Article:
We have reading from the letter to the Romans for the past few weeks. We ended with readings from Romans chapter 12 last week and today we continue in Romans chapter 13, beginning with verse 8: “Owe no one anything, except to love one another; for the one who loves another has fulfilled the law.” (Romans 13: 8) I think this passage has been used as a proof text that we should never get into financial debt or buy anything on credit. Perhaps that is a true statement but it is not the context of this passage. The context is that the only thing we should owe one another is love. As 1 Peter rightly comments: “Love takes care of practically everything”. (1 Peter 4:8)
The law is summed up as Jesus says, and this is the law of Christian ethics: “We should love our neighbors as ourselves, and if you do that and do your neighbor no wrong, then that is the fulfillment of the law.” So if a neighbor wrongs us and we thank that our neighbor owes us, because we have done something for them, and they now should do something for us. If that’s our approach to this passage then we are completely missing the main point. We talked about this passage last week, and the church members should go out of their way ministering and taking care of others, doing our best to outdo one another in showing love. That’s the focus here. It is not about what other people owe us and what we owe others. Paul says in the previous passage to go out of your way to outdo others in showing them how much you care for them and are willing to be put-out on their behalf.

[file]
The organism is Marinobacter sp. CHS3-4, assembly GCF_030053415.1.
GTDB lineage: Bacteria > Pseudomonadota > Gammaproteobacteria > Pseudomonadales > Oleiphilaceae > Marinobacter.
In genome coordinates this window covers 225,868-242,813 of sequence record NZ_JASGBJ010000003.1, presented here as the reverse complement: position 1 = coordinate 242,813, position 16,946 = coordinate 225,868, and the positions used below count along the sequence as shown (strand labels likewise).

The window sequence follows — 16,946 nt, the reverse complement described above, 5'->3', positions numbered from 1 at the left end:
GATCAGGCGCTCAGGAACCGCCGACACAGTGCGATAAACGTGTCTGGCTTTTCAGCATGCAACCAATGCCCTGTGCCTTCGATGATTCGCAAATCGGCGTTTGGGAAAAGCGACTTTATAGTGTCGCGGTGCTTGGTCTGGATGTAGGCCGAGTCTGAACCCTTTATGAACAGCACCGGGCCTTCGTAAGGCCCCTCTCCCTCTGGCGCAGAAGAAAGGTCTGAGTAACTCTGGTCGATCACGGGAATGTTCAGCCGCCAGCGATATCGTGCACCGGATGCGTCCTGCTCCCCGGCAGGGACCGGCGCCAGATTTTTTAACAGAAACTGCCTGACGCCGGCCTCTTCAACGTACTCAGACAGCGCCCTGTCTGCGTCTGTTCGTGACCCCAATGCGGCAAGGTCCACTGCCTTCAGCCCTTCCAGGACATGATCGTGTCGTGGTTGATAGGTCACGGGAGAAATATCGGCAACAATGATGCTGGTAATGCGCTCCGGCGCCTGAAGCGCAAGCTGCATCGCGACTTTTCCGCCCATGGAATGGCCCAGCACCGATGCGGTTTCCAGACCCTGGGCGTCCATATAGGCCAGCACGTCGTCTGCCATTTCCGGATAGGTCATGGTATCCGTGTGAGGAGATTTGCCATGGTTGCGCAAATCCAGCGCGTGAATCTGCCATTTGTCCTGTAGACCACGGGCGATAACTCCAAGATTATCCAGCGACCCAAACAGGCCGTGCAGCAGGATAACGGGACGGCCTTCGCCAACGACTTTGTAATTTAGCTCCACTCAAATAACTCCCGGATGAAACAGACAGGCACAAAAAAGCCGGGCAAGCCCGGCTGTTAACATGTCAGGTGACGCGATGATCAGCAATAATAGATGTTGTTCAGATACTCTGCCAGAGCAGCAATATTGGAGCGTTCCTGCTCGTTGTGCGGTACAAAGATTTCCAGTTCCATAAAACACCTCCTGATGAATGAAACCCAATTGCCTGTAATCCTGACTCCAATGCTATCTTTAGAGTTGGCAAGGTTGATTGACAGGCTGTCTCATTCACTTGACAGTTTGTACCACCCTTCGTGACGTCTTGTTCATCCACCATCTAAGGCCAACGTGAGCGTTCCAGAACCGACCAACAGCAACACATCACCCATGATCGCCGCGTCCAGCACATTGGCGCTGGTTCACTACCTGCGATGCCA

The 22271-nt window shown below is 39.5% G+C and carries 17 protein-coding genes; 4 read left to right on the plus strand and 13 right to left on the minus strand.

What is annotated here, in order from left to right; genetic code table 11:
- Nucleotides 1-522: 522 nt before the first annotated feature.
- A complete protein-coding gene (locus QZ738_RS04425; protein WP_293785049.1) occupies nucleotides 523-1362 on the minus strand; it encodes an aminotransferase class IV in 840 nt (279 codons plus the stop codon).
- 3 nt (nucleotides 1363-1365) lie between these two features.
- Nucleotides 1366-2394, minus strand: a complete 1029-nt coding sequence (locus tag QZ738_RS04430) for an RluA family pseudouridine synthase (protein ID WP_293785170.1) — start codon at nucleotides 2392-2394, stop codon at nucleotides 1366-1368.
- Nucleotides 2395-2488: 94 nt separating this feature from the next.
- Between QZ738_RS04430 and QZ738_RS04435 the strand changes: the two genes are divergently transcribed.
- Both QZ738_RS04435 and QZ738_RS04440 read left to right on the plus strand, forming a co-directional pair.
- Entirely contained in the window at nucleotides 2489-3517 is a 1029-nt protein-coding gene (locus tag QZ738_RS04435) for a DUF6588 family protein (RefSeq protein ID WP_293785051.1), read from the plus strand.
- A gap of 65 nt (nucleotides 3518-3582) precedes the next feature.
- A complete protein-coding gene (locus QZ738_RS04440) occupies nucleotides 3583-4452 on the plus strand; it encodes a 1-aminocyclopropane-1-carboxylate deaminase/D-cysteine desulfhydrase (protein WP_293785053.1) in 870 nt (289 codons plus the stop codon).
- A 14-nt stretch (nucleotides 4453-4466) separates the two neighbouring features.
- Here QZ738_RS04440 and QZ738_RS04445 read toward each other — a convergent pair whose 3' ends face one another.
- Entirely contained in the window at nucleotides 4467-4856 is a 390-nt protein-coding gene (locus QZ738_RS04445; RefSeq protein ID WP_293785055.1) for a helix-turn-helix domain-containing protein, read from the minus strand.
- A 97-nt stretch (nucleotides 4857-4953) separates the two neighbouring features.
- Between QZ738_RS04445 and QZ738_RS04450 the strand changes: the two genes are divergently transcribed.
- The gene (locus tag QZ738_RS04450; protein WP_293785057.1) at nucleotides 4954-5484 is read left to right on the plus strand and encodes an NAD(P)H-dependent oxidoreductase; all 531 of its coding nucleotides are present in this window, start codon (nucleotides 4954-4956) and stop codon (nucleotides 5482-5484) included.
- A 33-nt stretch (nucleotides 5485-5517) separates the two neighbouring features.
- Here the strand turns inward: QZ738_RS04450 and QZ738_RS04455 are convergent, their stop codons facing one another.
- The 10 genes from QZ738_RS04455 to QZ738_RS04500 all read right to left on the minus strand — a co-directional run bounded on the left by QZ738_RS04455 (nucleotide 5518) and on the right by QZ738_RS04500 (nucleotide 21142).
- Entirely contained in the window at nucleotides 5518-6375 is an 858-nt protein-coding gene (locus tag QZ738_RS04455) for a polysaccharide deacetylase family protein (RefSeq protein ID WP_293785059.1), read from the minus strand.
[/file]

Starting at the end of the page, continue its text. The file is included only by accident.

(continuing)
Don’t live in selfishness, because if you are just partying-hardy, and thinking about your own satisfaction, needs and wants, it is not a good testimony to you and others about your testimony and faith. Scripture says “they will know us by our love”, but selfishness is a root of evil. There is a psalm that testifies to this saying something like this: “Whoever is pregnant with evil conceives trouble and gives birth to disillusionment.” (Psalm 7:14) Let the lifestyle that you live every day match you’re Sundays and the special times that you set aside in your life for spiritual practice.
May the rest of your week match the time when you feel most spiritual and transparent. I know it is not easy to do. In our confirmation series for our young candidates our first lesson plan is this: “What does it mean to be a Christian, and what does being a Christian means to us? What does this Way of Jesus mean?” It’s one thing to learn Bible stories and Christian traditions, but it is another thing to put the teachings of Jesus into action.” And, that is what Paul is talking about here. The salvation process is kind of like waking from a deep sleep. “The night is far gone. The day is near. Lay aside those works of darkness.” (Romans 13:12)
It’s natural to think: “Well this is my spiritual life and this is my world that I live in the rest of the time, not just on Sunday and when I get in the spiritual mood and these two worlds do not meet”. But, what Paul is saying is that these two worlds should merge into each other, and two worlds’s become one transparent place where the line becomes united, the two world realities become one spiritual reality. God is involved in the small and natural things; in the routines of our lives, places we find the joy of living one day at a time. That’s called walking in the light; putting on the armor of light and living honorably and transparent; letting our light shine in the night, the times that we feel are hidden from spiritual reality, and the times of the light of day when we know we should let our lights shine in transparency.